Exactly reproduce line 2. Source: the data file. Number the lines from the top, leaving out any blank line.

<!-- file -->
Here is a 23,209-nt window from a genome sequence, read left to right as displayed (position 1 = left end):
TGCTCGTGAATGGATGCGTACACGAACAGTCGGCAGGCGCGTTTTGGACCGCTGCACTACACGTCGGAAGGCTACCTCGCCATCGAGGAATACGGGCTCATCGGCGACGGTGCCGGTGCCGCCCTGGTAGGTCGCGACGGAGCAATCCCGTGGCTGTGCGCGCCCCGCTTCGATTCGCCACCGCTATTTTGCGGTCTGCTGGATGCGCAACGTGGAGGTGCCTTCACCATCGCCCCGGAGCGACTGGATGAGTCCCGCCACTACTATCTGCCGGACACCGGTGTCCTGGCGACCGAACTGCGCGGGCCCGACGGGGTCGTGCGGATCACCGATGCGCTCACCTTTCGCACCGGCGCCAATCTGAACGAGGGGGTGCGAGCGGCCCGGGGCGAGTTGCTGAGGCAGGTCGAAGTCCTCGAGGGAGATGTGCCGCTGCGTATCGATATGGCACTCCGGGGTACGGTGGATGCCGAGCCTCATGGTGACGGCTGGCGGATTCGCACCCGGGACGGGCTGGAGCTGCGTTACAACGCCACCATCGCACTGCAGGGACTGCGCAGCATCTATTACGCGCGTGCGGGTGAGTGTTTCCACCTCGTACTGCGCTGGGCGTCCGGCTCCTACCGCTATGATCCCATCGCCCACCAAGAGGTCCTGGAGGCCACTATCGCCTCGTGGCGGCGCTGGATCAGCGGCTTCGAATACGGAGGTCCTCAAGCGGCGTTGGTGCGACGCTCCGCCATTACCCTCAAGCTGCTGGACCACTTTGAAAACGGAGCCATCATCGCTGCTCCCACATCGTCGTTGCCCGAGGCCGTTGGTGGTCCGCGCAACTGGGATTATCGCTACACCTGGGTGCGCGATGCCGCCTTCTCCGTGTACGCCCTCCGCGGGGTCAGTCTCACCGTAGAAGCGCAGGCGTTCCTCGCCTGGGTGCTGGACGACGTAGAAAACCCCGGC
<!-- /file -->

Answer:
TGCTCGTGAATGGATGCGTACACGAACAGTCGGCAGGCGCGTTTTGGACCGCTGCACTACACGTCGGAAGGCTACCTCGCCATCGAGGAATACGGGCTCATCGGCGACGGTGCCGGTGCCGCCCTGGTAGGTCGCGACGGAGCAATCCCGTGGCTGTGCGCGCCCCGCTTCGATTCGCCACCGCTATTTTGCGGTCTGCTGGATGCGCAACGTGGAGGTGCCTTCACCATCGCCCCGGAGCGACTGGATGAGTCCCGCCACTACTATCTGCCGGACACCGGTGTCCTGGCGACCGAACTGCGCGGGCCCGACGGGGTCGTGCGGATCACCGATGCGCTCACCTTTCGCACCGGCGCCAATCTGAACGAGGGGGTGCGAGCGGCCCGGGGCGAGTTGCTGAGGCAGGTCGAAGTCCTCGAGGGAGATGTGCCGCTGCGTATCGATATGGCACTCCGGGGTACGGTGGATGCCGAGCCTCATGGTGACGGCTGGCGGATTCGCACCCGGGACGGGCTGGAGCTGCGTTACAACGCCACCATCGCACTGCAGGGACTGCGCAGCATCTATTACGCGCGTGCGGGTGAGTGTTTCCACCTCGTACTGCGCTGGGCGTCCGGCTCCTACCGCTATGATCCCATCGCCCACCAAGAGGTCCTGGAGGCCACTATCGCCTCGTGGCGGCGCTGGATCAGCGGCTTCGAATACGGAGGTCCTCAAGCGGCGTTGGTGCGACGCTCCGCCATTACCCTCAAGCTGCTGGACCACTTTGAAAACGGAGCCATCATCGCTGCTCCCACATCGTCGTTGCCCGAGGCCGTTGGTGGTCCGCGCAACTGGGATTATCGCTACACCTGGGTGCGCGATGCCGCCTTCTCCGTGTACGCCCTCCGCGGGGTCAGTCTCACCGTAGAAGCGCAGGCGTTCCTCGCCTGGGTGCTGGACGACGTAGAAAACCCCGGC